The central characteristics of social development revolve round (a) the needs and aspirations of all people, (b) their empowerment to maximise their capacities, resources and opportunities, (c) enhancement of people’s rights, resources and potentialities to enable them to lead satisfying lives and contribute to the well-being of their families, their communities to their society at large, (d) a fair distribution of the benefits of development, (e) facilitation of structural changes, and (f) the promotion of a development perspective in social welfare.

In the context of these goals and characteristics, the policy imperatives of social development emphasise the following:

a. Social development is essential to achievements of human-centred economic development.
b. The interlocking goals of social development and economic development are necessary to achieve fundamental objectives of sustainable human development.
c. Integration of social development goals into micro-and-macro development policies.
d. Action to enhance sustainable human development should concentrate on the needs of such people who are most severely disadvantaged or vulnerable.
e. Ensuring that all citizens have reasonable access to education, work opportunities, land and financial resources in order to facilitated self-developments,
f. Ensuring that all citizens have access to a reasonable level of food, water, shelter, clothing, health services and other welfare services.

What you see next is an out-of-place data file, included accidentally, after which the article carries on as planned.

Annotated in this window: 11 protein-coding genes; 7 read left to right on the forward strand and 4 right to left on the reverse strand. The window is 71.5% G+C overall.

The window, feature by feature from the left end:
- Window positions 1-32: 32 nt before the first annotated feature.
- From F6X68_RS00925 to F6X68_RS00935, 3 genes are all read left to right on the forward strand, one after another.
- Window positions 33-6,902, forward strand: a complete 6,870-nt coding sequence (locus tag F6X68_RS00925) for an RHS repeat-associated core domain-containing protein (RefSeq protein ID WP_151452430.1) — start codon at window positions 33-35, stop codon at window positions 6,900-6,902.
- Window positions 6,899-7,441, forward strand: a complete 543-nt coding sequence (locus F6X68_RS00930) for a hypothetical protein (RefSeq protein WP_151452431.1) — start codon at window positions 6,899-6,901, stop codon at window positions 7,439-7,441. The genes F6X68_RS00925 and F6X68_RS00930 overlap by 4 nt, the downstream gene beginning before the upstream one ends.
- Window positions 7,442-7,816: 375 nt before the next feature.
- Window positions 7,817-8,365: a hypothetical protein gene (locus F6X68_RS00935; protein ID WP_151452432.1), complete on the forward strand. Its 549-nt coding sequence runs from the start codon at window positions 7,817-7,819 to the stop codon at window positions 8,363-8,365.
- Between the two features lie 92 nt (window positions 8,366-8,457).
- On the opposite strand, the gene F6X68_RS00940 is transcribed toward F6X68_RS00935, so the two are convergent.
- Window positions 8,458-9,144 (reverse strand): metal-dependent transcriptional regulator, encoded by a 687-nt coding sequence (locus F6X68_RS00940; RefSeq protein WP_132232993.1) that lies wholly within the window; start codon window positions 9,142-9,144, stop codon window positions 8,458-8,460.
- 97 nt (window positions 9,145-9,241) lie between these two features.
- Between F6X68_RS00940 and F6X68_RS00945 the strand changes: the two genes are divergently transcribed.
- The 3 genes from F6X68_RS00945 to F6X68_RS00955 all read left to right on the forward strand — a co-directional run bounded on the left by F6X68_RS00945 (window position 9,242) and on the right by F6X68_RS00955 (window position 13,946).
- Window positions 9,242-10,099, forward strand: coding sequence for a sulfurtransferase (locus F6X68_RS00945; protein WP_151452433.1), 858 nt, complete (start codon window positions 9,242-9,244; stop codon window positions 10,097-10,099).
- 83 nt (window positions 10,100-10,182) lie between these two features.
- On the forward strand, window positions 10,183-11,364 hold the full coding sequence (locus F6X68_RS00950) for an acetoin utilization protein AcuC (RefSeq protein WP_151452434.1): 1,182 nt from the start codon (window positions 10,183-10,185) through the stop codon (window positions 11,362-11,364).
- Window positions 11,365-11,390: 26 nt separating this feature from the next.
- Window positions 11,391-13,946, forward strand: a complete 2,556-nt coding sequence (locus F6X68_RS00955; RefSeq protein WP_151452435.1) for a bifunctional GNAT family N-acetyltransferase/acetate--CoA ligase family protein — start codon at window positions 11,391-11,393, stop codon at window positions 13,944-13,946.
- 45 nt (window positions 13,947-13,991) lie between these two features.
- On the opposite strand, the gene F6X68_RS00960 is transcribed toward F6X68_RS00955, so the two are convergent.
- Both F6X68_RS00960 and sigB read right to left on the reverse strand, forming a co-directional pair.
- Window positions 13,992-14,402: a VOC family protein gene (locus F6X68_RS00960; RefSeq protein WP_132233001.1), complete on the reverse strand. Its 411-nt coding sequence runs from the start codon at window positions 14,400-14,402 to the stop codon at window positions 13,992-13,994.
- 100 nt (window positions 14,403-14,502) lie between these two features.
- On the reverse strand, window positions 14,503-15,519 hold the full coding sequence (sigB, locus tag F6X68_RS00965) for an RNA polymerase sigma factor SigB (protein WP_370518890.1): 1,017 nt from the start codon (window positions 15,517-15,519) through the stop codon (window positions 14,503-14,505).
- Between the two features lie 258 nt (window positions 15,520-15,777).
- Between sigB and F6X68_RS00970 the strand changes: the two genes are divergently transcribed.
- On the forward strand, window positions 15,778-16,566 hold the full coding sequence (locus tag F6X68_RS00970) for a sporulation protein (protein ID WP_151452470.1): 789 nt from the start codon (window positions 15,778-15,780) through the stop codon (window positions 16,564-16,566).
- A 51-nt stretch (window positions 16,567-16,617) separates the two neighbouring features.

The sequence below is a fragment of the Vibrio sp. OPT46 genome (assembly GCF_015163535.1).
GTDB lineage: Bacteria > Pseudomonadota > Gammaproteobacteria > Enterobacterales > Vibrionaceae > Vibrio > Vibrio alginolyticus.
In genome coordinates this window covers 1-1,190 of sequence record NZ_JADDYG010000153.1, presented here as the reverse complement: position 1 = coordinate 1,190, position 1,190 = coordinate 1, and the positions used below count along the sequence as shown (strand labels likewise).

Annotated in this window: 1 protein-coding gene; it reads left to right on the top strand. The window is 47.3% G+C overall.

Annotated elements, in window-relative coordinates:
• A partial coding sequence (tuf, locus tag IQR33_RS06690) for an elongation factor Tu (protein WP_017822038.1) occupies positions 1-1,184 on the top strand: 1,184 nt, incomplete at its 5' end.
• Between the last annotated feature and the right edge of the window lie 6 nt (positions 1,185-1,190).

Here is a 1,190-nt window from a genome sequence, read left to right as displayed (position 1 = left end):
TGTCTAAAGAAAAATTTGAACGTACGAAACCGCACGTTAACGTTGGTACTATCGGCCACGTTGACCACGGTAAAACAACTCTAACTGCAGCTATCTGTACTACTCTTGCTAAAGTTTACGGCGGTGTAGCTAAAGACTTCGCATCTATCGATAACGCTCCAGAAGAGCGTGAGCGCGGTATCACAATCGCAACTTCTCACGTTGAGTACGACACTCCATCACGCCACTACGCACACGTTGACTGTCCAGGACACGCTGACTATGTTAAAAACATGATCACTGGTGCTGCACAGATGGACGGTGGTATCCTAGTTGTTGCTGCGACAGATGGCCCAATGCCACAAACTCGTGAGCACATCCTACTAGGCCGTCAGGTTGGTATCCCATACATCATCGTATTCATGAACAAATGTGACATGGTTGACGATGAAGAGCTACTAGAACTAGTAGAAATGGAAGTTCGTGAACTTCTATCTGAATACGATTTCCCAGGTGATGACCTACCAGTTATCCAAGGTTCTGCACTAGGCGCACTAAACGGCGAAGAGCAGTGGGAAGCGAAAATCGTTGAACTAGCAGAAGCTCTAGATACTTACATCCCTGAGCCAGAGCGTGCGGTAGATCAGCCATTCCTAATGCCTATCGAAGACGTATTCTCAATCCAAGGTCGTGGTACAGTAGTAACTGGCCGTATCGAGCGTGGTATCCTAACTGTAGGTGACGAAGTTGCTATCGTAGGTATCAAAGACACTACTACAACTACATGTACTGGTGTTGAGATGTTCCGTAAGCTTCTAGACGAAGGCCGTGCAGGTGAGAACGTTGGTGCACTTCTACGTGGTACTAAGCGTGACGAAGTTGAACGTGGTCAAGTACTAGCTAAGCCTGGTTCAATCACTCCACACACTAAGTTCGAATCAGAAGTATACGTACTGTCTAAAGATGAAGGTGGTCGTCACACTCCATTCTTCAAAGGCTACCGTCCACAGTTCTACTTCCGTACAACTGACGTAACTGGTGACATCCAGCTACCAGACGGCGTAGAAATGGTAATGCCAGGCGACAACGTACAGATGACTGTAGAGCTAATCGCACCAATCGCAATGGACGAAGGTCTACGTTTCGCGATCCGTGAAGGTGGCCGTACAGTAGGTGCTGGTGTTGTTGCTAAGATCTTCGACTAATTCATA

g. And finally, the establishment of a human, egalitarian and democratic society where the state remains constantly concerned with issues of human welfare and remains committed to ensuring human well-being in both the material and non-material sense.

A determined act actualization of these policy imperatives requires formulation and implementation of such strategies and approaches, which have interdisciplinary focus and draw upon the insights of political economy, which suggest the forging of strong linkages between social and economic development goals. In more specific terms and strategies required the active involvement of the state and civil society in the implementation of pro-poor polices of social, and economic development.

Agriculture is one of the most important bases of socio-agriculture sector is very small and is largely concerned with processing of agricultural sector is very small and is largely concerned with processing of agriculture products and meeting the requirements of agricultural inputs as well as people engaged in agriculture. Therefore, in such areas development of agriculture is essential to accelerate the overall process of socio-economic development.